Ensure to restrict or turn off RDP access for domain controllers in the environment. Using a secure jump host to access domain controllers in the environment is a great way to help reduce the attack surface if you enable RDP on domain controllers.

Direct RDP access to domain controllers from the network is a security risk

2. Physical and virtual security

Domain controllers should be treated as sensitive workloads, whether these are run on physical hosts or as virtual machines in a virtualized environment. Therefore, it is a good idea to separate domain controller hosts and VMs from other hosts and VMs in the environment. This separation layer helps to protect against an attacker pivoting from another compromised host or VM in the environment to domain controllers.

If DCs are located in remote or branch office locations with poor physical security, consider using a Read-only Domain Controller that provides a read-only copy of Active Directory and other benefits. Also, encrypting the drives of DCs in the environment offers encryption at rest protection against attack.

3. Regular patching

Domain controllers run on top of Windows Server. It means they need to be patched regularly like any other Windows Server running in the environment. Failing to patch DCs increases the attack surface as patched vulnerabilities can be compromised at a later time by attackers.

According to a recent post, one in three IT professionals, 34%, in Europe admitted that their organization had been breached due to an unpatched vulnerability. It underscores the real-world impact of unpatched systems in the data center. Unpatched domain controllers and other unpatched servers in the environment are dangerous as they provide an attack point for criminals. Long story short, regularly patch your DCs and other servers in the environment.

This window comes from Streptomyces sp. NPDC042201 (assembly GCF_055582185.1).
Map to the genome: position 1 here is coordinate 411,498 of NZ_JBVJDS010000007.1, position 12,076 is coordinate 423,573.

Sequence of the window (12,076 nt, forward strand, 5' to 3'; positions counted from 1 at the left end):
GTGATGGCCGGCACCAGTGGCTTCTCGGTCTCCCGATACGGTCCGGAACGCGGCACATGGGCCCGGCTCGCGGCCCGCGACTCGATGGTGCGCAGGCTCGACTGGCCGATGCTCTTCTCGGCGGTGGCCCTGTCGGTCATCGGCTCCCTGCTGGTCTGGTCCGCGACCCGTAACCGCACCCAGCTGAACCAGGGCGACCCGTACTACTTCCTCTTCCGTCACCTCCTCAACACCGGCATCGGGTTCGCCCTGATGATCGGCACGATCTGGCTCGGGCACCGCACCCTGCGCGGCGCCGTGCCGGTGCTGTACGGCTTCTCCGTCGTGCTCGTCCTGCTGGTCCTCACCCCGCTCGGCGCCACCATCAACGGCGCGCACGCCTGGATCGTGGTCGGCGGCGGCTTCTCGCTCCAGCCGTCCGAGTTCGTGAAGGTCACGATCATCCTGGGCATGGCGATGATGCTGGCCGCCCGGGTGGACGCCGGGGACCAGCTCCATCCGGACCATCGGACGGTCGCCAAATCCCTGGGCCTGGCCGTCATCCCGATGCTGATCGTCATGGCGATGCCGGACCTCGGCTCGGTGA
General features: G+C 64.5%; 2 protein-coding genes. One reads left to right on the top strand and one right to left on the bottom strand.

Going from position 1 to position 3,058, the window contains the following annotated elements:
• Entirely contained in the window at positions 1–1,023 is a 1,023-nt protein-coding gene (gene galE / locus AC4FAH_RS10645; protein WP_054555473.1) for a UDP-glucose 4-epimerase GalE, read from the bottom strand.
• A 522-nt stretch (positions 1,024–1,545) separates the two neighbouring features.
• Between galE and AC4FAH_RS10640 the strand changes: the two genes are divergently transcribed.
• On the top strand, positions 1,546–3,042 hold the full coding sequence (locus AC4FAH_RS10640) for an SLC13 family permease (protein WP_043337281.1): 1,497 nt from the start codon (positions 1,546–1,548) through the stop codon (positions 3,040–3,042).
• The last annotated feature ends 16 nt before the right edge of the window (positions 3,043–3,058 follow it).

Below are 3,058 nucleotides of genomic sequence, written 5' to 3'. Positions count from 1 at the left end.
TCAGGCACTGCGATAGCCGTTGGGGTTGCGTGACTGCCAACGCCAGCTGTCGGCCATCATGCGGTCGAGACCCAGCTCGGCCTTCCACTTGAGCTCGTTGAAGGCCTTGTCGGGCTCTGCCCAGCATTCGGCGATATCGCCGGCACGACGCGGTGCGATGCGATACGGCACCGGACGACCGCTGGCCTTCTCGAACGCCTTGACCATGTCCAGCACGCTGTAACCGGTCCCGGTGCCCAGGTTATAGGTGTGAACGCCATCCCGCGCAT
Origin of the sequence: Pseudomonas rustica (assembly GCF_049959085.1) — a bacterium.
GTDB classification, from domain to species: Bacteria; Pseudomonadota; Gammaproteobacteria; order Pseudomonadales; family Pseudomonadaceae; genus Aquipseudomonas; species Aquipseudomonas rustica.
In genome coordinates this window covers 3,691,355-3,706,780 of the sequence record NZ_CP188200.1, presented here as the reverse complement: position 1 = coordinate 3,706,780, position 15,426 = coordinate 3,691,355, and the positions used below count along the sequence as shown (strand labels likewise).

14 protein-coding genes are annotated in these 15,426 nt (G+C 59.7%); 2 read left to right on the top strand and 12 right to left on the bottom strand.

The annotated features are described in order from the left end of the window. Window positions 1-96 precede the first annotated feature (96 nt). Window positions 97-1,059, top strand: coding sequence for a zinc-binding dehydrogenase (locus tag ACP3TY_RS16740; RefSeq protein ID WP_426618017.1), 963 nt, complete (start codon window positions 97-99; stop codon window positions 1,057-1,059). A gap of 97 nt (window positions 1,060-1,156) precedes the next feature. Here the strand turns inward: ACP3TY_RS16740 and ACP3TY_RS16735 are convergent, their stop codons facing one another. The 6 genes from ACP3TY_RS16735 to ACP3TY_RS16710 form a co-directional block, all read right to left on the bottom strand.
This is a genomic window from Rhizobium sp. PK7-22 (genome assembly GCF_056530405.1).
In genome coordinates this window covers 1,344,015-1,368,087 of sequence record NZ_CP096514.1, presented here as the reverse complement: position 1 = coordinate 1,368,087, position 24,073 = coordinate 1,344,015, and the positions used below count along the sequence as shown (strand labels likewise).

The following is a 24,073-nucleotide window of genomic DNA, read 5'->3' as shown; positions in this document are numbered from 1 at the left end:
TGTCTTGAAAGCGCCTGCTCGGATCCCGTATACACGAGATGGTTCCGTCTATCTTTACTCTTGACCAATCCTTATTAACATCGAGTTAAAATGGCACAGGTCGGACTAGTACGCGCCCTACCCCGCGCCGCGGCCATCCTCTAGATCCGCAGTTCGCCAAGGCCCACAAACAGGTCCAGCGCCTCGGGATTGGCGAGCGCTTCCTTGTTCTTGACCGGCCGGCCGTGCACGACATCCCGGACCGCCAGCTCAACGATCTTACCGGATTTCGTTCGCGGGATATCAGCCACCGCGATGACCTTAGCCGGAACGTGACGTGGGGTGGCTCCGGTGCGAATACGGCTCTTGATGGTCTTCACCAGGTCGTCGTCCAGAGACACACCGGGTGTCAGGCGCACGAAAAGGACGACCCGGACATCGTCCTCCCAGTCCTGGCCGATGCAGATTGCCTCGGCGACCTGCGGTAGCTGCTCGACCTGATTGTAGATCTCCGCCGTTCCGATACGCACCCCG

4. Restrict Internet access

Having Internet access on domain controllers is never a good idea. Often DCs are given Internet access for convenience. However, this is a massive security vulnerability. First, browsing the Internet on a domain controller is never good. Having Internet available lends to this practice and makes it more likely it will happen.

It also allows attackers to run malicious scripts or other code on compromised websites. Browsing the Internet from a domain controller, an attacker has an easy path to compromising the entire environment by stealing credentials and even privilege escalation attacks.

5. Protect against breached and compromised passwords

As mentioned earlier, breached or otherwise compromised credentials provide an easy path to an attacker’s network. Using brute force, credential stuffing, breached password lists, and other types of password attacks, hackers can often easily find breached or compromised passwords used in Active Directory.

Since Active Directory has no native breached password protection, businesses must use third-party tools to add this layer of protection. With breached password protection in Active Directory, it helps to give visibility to and protection against breached passwords used in the environment by an end-user or even an administrator.

Domain Controller protection using Specops Software

Specops provides a wide range of solutions that help increase organizations’ cybersecurity posture today and protect them from password risks. However, good domain controller security hygiene is still critically important, as noted by Specops:

“We also advise our customers to keep domain controller security top of mind as part of the best practice of rolling out our products with domain controller components like Specops Password Policy, whose Sentinel component runs password checks, or Specops uReset whose Gatekeeper component is used to read AD info as part of the authentication process before allowing a password reset.”

Specops Password Policy

Specops Password Policy helps enforce compliance requirements, block compromised passwords, and help users create stronger passwords in Active Directory with dynamic, informative client feedback. Specops Password Policy extends the functionality of Group Policy, and simplifies the management of fine-grained password policies. The solution can target any GPO level, group, user, or computer with dictionary and passphrase settings.

(Last updated on August 23, 2022)

brandon lee writer

Written by

Brandon Lee

Brandon Lee has been in the industry 20+ years, is a prolific blogger focusing on networking, virtualization, storage, security & cloud, and contributes to the community through various blog posts and technical documentation primarily at Virtualizationhowto.com.